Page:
If you understand French and need an evidence-based resource to help navigate food-related pseudoscience, you may be interested in Extenso. I stumbled upon it recently and, while I have not looked at it thoroughly, a decent skimming of its short articles reassured me that this Université de Montréal project is based on solid science.
They even explain how they rate the scientific credibility of a particular claim. This level of rigour and transparency is encouraging, as not all scientific evidence is equal.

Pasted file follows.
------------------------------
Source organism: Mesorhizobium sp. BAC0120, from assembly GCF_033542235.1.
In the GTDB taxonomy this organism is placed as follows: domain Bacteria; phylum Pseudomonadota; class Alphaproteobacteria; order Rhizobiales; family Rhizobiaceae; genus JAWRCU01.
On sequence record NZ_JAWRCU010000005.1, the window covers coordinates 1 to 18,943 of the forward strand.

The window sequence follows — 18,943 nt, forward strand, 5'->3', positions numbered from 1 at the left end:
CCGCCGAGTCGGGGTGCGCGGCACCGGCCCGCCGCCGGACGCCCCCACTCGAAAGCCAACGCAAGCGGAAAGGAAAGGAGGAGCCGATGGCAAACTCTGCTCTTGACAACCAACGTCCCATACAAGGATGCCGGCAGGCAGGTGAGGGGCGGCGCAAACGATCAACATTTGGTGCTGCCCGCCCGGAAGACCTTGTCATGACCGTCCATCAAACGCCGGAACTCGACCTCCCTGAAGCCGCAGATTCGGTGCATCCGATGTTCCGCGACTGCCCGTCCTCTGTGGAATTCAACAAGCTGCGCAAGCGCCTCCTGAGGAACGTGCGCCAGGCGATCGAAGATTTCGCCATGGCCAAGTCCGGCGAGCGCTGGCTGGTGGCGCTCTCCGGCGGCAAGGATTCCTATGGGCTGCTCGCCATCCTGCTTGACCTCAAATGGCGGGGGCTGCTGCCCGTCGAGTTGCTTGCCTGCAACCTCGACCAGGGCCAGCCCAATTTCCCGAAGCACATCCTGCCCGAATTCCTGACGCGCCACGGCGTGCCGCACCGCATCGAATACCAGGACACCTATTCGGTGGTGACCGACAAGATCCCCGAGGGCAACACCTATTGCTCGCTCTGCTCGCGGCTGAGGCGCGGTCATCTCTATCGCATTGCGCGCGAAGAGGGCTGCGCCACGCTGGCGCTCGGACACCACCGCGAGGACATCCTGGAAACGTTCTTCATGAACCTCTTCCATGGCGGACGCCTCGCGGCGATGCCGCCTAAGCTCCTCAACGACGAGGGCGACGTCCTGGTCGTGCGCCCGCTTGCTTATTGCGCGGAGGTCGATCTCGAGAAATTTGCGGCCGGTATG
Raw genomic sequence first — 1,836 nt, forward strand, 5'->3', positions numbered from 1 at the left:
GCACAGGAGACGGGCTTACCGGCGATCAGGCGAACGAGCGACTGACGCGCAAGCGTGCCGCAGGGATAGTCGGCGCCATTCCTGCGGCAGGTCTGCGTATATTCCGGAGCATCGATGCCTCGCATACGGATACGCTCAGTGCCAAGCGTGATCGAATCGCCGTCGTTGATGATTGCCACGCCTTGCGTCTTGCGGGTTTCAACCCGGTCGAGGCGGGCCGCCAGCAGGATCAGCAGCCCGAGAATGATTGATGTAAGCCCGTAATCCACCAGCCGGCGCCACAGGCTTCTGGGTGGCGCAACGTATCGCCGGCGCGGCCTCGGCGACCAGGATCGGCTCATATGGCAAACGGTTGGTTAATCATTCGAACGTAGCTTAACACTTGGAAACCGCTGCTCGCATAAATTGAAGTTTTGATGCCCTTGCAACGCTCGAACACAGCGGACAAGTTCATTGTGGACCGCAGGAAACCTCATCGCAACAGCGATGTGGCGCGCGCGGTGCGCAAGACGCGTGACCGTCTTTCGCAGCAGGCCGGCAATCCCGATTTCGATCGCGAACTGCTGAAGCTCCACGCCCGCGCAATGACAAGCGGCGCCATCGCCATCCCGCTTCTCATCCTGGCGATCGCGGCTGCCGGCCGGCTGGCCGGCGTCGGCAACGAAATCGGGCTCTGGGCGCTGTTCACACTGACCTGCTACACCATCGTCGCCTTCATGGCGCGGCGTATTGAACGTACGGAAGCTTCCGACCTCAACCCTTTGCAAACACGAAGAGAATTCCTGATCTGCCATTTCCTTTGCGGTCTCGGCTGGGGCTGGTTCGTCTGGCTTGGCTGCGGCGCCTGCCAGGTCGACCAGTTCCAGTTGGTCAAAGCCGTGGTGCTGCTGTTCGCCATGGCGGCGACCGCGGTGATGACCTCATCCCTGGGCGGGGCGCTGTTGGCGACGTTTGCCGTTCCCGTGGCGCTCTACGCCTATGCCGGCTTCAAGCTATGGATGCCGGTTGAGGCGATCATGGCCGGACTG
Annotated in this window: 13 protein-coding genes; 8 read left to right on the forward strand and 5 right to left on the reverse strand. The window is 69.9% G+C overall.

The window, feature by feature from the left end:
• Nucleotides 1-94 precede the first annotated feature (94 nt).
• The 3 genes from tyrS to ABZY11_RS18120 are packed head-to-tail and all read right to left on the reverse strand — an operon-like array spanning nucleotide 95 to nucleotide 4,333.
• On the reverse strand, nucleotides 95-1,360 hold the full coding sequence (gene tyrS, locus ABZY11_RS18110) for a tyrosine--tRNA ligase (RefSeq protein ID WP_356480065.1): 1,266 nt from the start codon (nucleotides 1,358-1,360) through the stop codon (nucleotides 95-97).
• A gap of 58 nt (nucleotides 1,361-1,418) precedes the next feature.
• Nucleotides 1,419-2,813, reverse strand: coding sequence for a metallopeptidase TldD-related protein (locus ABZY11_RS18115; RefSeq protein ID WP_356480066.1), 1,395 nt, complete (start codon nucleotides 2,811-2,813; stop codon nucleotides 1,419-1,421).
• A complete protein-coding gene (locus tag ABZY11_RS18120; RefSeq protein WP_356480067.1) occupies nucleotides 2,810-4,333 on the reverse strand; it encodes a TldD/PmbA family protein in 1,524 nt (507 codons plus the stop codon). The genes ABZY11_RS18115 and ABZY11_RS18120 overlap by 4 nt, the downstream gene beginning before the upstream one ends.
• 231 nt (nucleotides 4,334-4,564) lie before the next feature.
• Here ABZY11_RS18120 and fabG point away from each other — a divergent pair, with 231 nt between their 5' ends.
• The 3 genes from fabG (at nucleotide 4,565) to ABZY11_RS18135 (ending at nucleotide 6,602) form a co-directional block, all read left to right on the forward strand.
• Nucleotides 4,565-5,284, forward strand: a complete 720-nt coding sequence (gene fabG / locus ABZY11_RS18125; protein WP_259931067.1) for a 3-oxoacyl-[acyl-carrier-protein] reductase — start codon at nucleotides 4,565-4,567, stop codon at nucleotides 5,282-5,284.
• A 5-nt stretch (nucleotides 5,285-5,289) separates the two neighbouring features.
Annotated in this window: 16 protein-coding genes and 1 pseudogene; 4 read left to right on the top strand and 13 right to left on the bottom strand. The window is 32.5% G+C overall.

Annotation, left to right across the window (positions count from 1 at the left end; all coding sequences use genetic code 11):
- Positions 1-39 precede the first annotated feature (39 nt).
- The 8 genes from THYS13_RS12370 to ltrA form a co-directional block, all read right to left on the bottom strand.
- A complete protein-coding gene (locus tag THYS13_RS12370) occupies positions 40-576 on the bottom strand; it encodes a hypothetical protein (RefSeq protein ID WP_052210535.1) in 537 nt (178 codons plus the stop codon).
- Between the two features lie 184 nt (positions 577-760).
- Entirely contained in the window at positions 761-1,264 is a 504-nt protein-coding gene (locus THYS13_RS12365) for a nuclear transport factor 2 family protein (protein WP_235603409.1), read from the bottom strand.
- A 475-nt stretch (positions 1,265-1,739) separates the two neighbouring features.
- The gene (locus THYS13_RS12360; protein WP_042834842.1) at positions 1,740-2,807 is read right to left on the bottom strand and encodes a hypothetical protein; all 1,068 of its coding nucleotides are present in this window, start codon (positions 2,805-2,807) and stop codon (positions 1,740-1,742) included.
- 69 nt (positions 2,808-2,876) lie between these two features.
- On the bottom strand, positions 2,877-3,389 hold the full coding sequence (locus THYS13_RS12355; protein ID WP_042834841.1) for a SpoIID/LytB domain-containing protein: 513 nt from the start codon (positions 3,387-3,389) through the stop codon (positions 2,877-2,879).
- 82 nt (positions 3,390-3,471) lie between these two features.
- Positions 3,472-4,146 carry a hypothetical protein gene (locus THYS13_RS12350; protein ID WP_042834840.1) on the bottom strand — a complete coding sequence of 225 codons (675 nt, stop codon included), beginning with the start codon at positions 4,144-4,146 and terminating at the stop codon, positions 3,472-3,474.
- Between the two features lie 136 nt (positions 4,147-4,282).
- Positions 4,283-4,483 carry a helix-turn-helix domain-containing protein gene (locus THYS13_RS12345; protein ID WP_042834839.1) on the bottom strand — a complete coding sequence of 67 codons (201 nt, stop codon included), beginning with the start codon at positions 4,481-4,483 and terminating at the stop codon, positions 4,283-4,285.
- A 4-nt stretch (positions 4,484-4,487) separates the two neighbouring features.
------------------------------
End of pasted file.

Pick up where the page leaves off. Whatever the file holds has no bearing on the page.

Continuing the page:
Their section on food myths (Mythes alimentaires) might be of particular interest to Cracked Science readership. They write about the use of zinc supplements to help combat the common cold, the pervasive myth that healthy adults must take vitamin and mineral supplements, and whether or not certain food items significantly acidify the body, a pseudoscientific belief that forms the basis of a…
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